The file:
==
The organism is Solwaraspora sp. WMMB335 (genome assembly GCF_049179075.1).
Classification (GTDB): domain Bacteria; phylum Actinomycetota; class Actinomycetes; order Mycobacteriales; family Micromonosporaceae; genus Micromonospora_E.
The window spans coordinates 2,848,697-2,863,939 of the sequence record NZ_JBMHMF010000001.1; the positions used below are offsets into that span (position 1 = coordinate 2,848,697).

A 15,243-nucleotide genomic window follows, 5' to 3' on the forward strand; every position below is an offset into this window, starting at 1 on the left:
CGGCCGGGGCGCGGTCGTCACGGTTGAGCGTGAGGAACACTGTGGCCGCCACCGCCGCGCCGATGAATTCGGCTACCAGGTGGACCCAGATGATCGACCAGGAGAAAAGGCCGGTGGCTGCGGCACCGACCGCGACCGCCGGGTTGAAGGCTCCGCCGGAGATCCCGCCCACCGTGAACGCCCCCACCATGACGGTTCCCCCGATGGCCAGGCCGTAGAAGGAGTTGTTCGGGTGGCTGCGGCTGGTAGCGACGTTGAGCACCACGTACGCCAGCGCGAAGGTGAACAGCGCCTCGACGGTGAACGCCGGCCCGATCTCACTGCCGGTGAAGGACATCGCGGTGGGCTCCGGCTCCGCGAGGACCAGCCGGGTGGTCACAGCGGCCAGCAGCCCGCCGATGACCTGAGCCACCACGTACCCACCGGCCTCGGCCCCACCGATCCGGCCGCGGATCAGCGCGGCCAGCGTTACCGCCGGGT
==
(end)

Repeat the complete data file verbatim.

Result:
The organism is Solwaraspora sp. WMMB335 (genome assembly GCF_049179075.1).
Classification (GTDB): domain Bacteria; phylum Actinomycetota; class Actinomycetes; order Mycobacteriales; family Micromonosporaceae; genus Micromonospora_E.
The window spans coordinates 2,848,697-2,863,939 of the sequence record NZ_JBMHMF010000001.1; the positions used below are offsets into that span (position 1 = coordinate 2,848,697).

A 15,243-nucleotide genomic window follows, 5' to 3' on the forward strand; every position below is an offset into this window, starting at 1 on the left:
CGGCCGGGGCGCGGTCGTCACGGTTGAGCGTGAGGAACACTGTGGCCGCCACCGCCGCGCCGATGAATTCGGCTACCAGGTGGACCCAGATGATCGACCAGGAGAAAAGGCCGGTGGCTGCGGCACCGACCGCGACCGCCGGGTTGAAGGCTCCGCCGGAGATCCCGCCCACCGTGAACGCCCCCACCATGACGGTTCCCCCGATGGCCAGGCCGTAGAAGGAGTTGTTCGGGTGGCTGCGGCTGGTAGCGACGTTGAGCACCACGTACGCCAGCGCGAAGGTGAACAGCGCCTCGACGGTGAACGCCGGCCCGATCTCACTGCCGGTGAAGGACATCGCGGTGGGCTCCGGCTCCGCGAGGACCAGCCGGGTGGTCACAGCGGCCAGCAGCCCGCCGATGACCTGAGCCACCACGTACCCACCGGCCTCGGCCCCACCGATCCGGCCGCGGATCAGCGCGGCCAGCGTTACCGCCGGGT